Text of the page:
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Assume $\mathbf{x}$ is a random vector with mean $\mathbf{\mu}$ and covariance matrix $\mathbf{\Sigma}$. Symmetric matrices $\mathbf{A}$ and $\mathbf{B}$ are given.

Without assuming normality, how to prove that the covariance matrix of the quadratic form is the following?

$$ \mbox{Cov} \left( \mathbf{x'Ax,x'Bx} \right) = 2 \mbox{Tr} \left( \mathbf{A\Sigma B\Sigma} \right) + 4 \mathbf{\mu^T A\Sigma B \mu} $$

I found a proof but assuming normality. Can anyone please give me some hint or reference to prove this? Thanks a lot!


I found Robert's suggestion pretty reasonable. I found this question is taken from the book 《Modern multivariate analysis》, Casella. enter image description here

It's right to assume normality.

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  • $\begingroup$ Do you agree with my edits? $\endgroup$ Mar 25 at 15:30
  • $\begingroup$ Yes! Thanks for your editing. This is my first time to ask questions here. You made this more formally and tidy. $\endgroup$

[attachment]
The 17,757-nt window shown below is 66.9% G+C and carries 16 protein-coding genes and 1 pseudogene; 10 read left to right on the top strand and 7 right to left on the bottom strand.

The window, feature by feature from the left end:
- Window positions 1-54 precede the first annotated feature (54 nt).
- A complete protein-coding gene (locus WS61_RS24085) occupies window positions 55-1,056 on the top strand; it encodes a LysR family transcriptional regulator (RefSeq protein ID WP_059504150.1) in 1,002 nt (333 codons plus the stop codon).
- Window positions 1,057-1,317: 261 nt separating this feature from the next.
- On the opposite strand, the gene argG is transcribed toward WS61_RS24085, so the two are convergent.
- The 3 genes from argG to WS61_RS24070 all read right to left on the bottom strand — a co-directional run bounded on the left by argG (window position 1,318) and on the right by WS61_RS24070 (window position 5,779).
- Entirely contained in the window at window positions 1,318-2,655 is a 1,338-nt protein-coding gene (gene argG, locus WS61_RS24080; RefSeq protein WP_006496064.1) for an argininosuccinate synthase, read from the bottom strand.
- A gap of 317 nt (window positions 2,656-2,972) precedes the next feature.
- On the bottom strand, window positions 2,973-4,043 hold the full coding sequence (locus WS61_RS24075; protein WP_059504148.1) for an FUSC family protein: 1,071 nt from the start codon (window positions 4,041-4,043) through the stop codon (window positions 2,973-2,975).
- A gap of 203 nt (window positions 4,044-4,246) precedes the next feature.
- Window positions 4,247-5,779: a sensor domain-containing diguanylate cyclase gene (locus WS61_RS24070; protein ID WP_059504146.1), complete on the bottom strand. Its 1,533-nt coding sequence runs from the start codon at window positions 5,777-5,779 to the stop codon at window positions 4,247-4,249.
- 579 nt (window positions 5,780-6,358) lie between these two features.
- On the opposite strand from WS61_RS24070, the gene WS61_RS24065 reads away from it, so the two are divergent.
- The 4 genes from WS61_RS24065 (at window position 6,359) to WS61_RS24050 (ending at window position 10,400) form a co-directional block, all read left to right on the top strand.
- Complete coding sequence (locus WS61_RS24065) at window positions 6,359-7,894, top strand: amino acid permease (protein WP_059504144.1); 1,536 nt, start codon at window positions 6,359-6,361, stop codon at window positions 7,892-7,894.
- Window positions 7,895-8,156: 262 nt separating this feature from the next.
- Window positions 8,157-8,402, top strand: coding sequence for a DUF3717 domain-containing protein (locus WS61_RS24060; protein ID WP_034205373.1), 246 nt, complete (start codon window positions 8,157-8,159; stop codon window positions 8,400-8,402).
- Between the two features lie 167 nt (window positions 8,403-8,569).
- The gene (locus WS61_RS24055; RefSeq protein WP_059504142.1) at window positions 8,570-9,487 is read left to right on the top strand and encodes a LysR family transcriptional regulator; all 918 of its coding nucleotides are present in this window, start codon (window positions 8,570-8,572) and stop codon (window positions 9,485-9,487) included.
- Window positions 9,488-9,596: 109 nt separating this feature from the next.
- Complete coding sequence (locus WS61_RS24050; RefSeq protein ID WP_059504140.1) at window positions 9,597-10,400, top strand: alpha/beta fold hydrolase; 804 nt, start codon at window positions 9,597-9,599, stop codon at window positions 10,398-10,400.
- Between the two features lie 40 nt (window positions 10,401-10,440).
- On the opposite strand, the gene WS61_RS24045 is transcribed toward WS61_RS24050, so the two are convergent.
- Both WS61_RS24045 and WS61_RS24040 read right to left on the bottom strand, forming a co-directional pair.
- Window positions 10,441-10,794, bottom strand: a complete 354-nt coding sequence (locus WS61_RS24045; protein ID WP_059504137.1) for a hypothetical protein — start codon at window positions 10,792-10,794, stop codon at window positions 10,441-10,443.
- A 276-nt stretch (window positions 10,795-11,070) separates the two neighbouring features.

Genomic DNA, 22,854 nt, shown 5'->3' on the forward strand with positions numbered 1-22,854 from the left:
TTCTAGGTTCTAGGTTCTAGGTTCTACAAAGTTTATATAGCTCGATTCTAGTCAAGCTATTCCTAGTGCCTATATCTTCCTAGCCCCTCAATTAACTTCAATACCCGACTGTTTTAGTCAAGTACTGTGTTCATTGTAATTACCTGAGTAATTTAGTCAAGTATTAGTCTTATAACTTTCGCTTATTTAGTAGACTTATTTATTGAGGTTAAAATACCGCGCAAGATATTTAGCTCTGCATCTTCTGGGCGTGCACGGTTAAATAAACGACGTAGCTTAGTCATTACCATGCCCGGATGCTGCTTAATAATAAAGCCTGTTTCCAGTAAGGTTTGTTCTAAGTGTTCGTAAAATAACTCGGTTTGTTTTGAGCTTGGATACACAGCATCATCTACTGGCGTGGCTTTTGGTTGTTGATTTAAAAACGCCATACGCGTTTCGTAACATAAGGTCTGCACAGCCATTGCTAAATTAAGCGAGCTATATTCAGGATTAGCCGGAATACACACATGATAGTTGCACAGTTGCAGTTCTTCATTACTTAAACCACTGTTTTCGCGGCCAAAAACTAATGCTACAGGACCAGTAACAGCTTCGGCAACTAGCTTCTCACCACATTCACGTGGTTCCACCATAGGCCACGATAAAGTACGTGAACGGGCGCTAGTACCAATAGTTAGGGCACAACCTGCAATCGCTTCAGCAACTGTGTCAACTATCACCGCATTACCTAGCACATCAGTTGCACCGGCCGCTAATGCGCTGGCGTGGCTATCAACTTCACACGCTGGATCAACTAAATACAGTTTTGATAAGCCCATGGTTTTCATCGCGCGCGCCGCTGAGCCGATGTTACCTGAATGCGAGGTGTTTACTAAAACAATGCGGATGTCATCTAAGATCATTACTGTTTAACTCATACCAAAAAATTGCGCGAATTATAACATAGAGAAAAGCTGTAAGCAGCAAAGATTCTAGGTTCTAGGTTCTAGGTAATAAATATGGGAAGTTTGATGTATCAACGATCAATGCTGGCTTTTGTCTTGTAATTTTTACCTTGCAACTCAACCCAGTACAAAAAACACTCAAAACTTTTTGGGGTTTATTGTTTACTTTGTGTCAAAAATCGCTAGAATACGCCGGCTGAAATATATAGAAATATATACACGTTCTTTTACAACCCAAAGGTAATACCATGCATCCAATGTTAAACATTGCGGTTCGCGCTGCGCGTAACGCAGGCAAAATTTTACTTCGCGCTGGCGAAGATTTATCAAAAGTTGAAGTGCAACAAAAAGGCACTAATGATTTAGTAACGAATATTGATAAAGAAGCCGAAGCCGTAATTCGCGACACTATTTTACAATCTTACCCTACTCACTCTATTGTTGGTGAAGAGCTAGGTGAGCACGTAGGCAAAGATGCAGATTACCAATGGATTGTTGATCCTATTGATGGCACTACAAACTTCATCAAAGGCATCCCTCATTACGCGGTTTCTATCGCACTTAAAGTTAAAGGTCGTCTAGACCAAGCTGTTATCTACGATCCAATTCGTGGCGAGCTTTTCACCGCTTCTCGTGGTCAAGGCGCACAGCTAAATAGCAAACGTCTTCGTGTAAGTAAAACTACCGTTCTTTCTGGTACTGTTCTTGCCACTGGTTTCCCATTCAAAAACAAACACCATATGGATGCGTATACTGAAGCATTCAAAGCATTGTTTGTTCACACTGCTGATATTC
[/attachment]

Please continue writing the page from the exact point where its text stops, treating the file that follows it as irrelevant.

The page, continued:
– Regan
    Mar 25 at 15:34
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Why would you think normality is not needed? Consider the $1$-dimensional case: the left side is a constant times the variance of $x^2$, which depends on the $4$'th moment; it is not just a function of the mean and variance of $x$.

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  • $\begingroup$ @Regan, when you get a moment you might follow up on Robert's suggestion as a counterexample. Work through the simple situation of a single dimension with $X$ being exponentially distributed with mean 1. $\endgroup$ Mar 25 at 18:17
  • $\begingroup$ Thanks a lot! I found the normality assumption is definitely needed. $\endgroup$
    – Regan
    Mar 26 at 2:05

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